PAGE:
Something to chew on: the environmental impacts of our food choices


Ray Hilborn, Jeannette Banobi, Stephen J Hall, Teresa Pucylowski, Timothy E Walsworth. The environmental cost of animal source foods. Frontiers in Ecology and the Environment 

Consumers and policy makers aiming to make informed choices about what animal protein food sources to support have a new resource available this month, thanks to a review led by University of Washington researchers.

Our food production systems are complex and the environmental impacts of any one food source are multi-faceted. How can we tell whether livestock, wild-caught fish, or farmed seafood are least environmentally costly to produce?

Researchers typically attempt to quantify the combined impacts of a single animal food production process by conducting what are called “life-cycle assessments.” These disparate “cradle-to-grave” assessments are informative in their own right, but the team, led by Dr. Ray Hilborn, hoped to identify broader patterns by systematically reviewing the results of a large group of these life-cycle assessments together.

Farmed mollusks are one of the least environmentally burdensome animal proteins to produce. Photo credit: Pixaby

From over 300 published life-cycle assessments of livestock, farmed seafood, and wild-caught fish, Hilborn and his team narrowed their scope to 148 assessments that studied conventional mass-production methods. These included conventional production methods for shrimp, catfish, tilapia, beef, chicken, and pork, among other animal protein sources. Small-scale, organic, and specialized production methods were excluded.

For this study, the researchers considered four metrics of environmental effects: energy use, greenhouse-gas emissions, potential to release excess nutrients, and potential to release substances that contribute to acid rain. These effects were standardized across all assessments by calculating the impact the production of a serving of forty grams of protein would yield. Forty grams is approximately the US Department of Agriculture’s recommended minimum daily amount of protein for a healthy adult.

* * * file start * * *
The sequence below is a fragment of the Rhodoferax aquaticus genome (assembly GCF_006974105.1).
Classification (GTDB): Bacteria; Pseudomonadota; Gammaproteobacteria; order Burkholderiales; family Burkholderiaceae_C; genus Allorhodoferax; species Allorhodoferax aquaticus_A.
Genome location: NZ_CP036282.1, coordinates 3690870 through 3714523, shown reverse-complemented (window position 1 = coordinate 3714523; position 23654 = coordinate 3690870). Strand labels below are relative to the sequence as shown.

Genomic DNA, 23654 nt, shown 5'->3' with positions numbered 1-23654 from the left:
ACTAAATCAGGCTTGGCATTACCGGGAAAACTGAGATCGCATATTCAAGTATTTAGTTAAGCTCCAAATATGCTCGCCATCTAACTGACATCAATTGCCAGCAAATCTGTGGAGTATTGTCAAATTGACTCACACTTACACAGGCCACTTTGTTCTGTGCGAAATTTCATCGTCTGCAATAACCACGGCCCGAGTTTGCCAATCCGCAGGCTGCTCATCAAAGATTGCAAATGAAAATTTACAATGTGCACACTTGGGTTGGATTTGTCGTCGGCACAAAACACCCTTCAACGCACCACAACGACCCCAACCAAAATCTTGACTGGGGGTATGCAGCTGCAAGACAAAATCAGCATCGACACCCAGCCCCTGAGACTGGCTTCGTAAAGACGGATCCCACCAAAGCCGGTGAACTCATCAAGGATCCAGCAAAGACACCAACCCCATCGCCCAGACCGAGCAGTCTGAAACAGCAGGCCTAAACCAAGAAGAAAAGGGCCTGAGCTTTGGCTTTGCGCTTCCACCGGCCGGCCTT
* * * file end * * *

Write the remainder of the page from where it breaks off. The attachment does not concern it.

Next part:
Broadly, the analysis showed that farmed mollusks (like oysters, scallops, mussels) have the lowest environmental impact across all four categories. Those hoping for generalizations will have to be satisfied there though; there is much variability and nuance within the proteins that constitute livestock, farmed seafood, and wild-caught fish across the four metrics. For example, livestock production generally uses less energy than farmed seafood, but typically generates more greenhouse gas emissions. While we can’t broadly paint one protein source as more environmentally sound than the other, we can find guidance to make more informed choices as consumers by understanding the impact of our food options. Here are some of the findings:

  • In general, livestock (beef, chicken, pork) production uses less energy than farmed or wild-caught seafood, with the exception of mollusks and other small fish. Farmed fish that require electricity for water circulation use the most energy.
  • Beef and farmed catfish contributed to the greatest release of greenhouse gas emissions—more than 20 times higher than farmed mollusks and small fish like sardines and anchovies.
Livestock like beef cattle generate the highest quantities of greenhouse gas emissions. Photo credit: Pixaby
  • Most food sources contribute to the release of excess nutrients, which can lead to ecologically disruptive phenomena like algal blooms. These explosive growths of algae can release harmful toxins that endanger humans and wildlife alike; algal blooms can also consume all the oxygen in an area of water, creating ‘dead zones’ where aquatic species can’t survive. Wild-caught fisheries, however, do not require the addition of external fertilizer, so they scored lower than livestock and farmed seafood. The clear winner in this category is farmed mollusks, which actually absorb excess nutrients from the environment.
  • Livestock farming has the greatest impact on acid rain, from the emission of methane from manure. Wild-caught fishing practices also contribute to acid rain, but here the source of emissions is the fuel used to power the boats.

When considering the environmental impact of our food choices, this new resource helps provide a road map for informed decision-making.


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Kristina Blank

Kristina Blank

I earned a Masters in Public Health from the University of Washington in 2014, with an emphasis on Environmental and Occupational Health. I'm interested in the intersection between ecological and human well-being. My free time is a whirlwind of hiking, skiing, biking, and removing invasive plant species all over the Pacific Northwest!

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